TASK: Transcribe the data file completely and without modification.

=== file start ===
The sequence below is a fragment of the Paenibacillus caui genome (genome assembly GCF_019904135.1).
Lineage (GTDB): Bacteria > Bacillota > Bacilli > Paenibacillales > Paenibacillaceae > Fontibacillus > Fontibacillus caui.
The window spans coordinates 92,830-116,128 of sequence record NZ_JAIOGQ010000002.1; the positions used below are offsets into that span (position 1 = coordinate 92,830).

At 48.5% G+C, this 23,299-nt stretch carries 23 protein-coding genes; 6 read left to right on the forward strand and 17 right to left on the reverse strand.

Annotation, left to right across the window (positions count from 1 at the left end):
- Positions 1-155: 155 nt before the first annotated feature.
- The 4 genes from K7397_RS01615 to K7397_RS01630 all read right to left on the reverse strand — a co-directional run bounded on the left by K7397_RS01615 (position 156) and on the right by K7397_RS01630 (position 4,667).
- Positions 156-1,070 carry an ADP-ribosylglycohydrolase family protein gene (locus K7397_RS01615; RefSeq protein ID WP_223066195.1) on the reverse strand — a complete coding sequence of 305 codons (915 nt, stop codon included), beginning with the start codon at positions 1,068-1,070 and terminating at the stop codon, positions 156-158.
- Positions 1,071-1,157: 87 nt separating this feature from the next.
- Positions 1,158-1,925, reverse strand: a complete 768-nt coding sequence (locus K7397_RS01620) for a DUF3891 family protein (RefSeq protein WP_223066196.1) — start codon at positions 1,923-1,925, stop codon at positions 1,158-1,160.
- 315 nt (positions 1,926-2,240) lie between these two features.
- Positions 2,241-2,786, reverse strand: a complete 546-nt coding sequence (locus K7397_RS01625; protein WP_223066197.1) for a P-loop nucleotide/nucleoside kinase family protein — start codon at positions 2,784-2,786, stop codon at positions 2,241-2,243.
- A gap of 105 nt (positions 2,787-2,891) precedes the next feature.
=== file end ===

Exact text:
The sequence below is a fragment of the Paenibacillus caui genome (genome assembly GCF_019904135.1).
Lineage (GTDB): Bacteria > Bacillota > Bacilli > Paenibacillales > Paenibacillaceae > Fontibacillus > Fontibacillus caui.
The window spans coordinates 92,830-116,128 of sequence record NZ_JAIOGQ010000002.1; the positions used below are offsets into that span (position 1 = coordinate 92,830).

At 48.5% G+C, this 23,299-nt stretch carries 23 protein-coding genes; 6 read left to right on the forward strand and 17 right to left on the reverse strand.

Annotation, left to right across the window (positions count from 1 at the left end):
- Positions 1-155: 155 nt before the first annotated feature.
- The 4 genes from K7397_RS01615 to K7397_RS01630 all read right to left on the reverse strand — a co-directional run bounded on the left by K7397_RS01615 (position 156) and on the right by K7397_RS01630 (position 4,667).
- Positions 156-1,070 carry an ADP-ribosylglycohydrolase family protein gene (locus K7397_RS01615; RefSeq protein ID WP_223066195.1) on the reverse strand — a complete coding sequence of 305 codons (915 nt, stop codon included), beginning with the start codon at positions 1,068-1,070 and terminating at the stop codon, positions 156-158.
- Positions 1,071-1,157: 87 nt separating this feature from the next.
- Positions 1,158-1,925, reverse strand: a complete 768-nt coding sequence (locus K7397_RS01620) for a DUF3891 family protein (RefSeq protein WP_223066196.1) — start codon at positions 1,923-1,925, stop codon at positions 1,158-1,160.
- 315 nt (positions 1,926-2,240) lie between these two features.
- Positions 2,241-2,786, reverse strand: a complete 546-nt coding sequence (locus K7397_RS01625; protein WP_223066197.1) for a P-loop nucleotide/nucleoside kinase family protein — start codon at positions 2,784-2,786, stop codon at positions 2,241-2,243.
- A gap of 105 nt (positions 2,787-2,891) precedes the next feature.